[TechMoran] The fintech-focused VC space in Africa is fairly small, here is how Flourish Ventures is changing that

Originally posted on TechMoran

The fintech-focused investment space in Africa is fairly small, but Flourish Ventures, a global fintech venture capital firm and arm of Omidyar Network, which launched 2 years ago with a $300m war-chest, is changing that for good.

Flourish Ventures recently opened a new office in Nairobi to help its investment team better serve entrepreneurs across Africa led by Efayomi Carr as Principal. Carr previously served as Head of Strategic Finance for Lori, a tech startup that builds cost-saving market infrastructure for the trucking sector in Africa. He joins the firm’s Africa investment team that includes Managing Partner Arjuna Costa and Venture Partner Ameya Upadhyay.

TechMoran caught up with him and this is what he told us:

Flourish Ventures has set up its Africa office in Nairobi. Why now and why Nairobi? 

Let me begin by saying that we had already established a presence in Africa, though we did not have anyone permanently stationed on the continent. By the time of my arrival to Nairobi, Flourish had already invested in a number of startups and developed relationships with top venture capital firms with a focus on Africa.

We believe that Africa is at the cutting edge of the next generation of innovations and the continent has always been a priority for us.

Is Flourish Ventures in direct competition with financial institutions for the next great innovation in the fintech sector?

We do not see this as a competition because our main focus is to have an impact beyond just the startups that we are working with. Our focus is on creating a financial system that empowers people and where business models that serve people’s interests succeed over models that exploit them.

That system can only be built when citizens, businesses, investors, policymakers and regulators actively shape it, guided by a set of principles that reflect an understanding of how the financial system works today and how it should work to be fair and serve everybody.

The fintech-focused investment space in Africa is fairly small, with key players that include the International Finance Corporation (IFC), and private entities like Quona Capital, Accion, 4DX and CRE Ventures all working either independently or in collaboration with Flourish Ventures.

What effect has the global pandemic had on Impact Venture Capital firms’ ability to invest in Africa over the past year?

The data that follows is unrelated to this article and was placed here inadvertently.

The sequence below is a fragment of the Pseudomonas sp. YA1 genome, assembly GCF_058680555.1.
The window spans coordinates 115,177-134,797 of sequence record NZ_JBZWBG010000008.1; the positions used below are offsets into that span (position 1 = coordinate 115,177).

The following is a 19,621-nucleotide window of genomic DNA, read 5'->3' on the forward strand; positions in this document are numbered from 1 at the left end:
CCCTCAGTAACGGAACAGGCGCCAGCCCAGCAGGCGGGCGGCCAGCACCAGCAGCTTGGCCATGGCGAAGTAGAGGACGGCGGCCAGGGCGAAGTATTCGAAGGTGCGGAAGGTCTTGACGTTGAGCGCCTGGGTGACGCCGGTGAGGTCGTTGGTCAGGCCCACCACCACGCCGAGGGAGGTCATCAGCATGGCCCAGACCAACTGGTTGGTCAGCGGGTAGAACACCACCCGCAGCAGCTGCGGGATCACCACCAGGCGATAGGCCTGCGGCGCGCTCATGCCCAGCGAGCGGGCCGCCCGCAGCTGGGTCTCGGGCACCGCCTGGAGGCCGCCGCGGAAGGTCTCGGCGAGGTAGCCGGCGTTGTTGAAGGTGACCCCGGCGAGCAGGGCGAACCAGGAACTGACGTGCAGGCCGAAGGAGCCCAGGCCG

Over the past few years, over half of venture capital deals recorded in Africa involved at least one impact investor. This shows that the desire to make a positive impact in Africa was there before the pandemic.

With the recent downturn in conventional venture capital investments, we can expect to see more impact-focused VCs making moves on the continent. They recognise that they can provide a lifeline to African startups who are in need of funding but are unable to source it from traditional venture capital firms that are gradually consolidating their resources due to the prevailing conditions.

Why is Flourish focused on only African fintech and not the whole broad spectrum of innovation? Is there something special about fintech?

In the last decade, the impact of financial technology (fintech) on Africa’s financial sector has been phenomenal. This has led to the recent national economic development strategies of African countries including very strong components of digital transformation. This will be greatly accelerated due to the impacts of Covid-19 which have pushed us more into the digital space.

The African fintech wave is also being built on mobile phones, whose adoption in the continent accelerated around the turn of the millennium and are now pervasive, allowing fintech innovations to reach the grassroot level. As a key driver of growth in the region, fintech is a viable alternative to traditional banking in urban and rural areas.

The most positive sign that Africa will enjoy a boost in fintech, is the implementation of the African Continental Free Trade Agreement (AfCFTA), which was completed last month. Despite the pandemic, national economic development strategies that encourage economic growth and job creation, have remained ongoing.

What is your prediction for Africa’s fintech sector over the next year?

The pandemic has accelerated broader structural changes that were well underway, such as online and cashless payment platforms. In 2021, we believe that modern tech platforms will continue to help Africans navigate work, commerce and social connections in the digital space.  Retail financial services are likely to grow even faster because they have higher user engagement and more granular data than standalone financial providers.

Flourish Ventures and other venture capital firms will make more investments in embedded financial platforms that help farmers and gig economy workers increase and better manage their incomes and financial lives.

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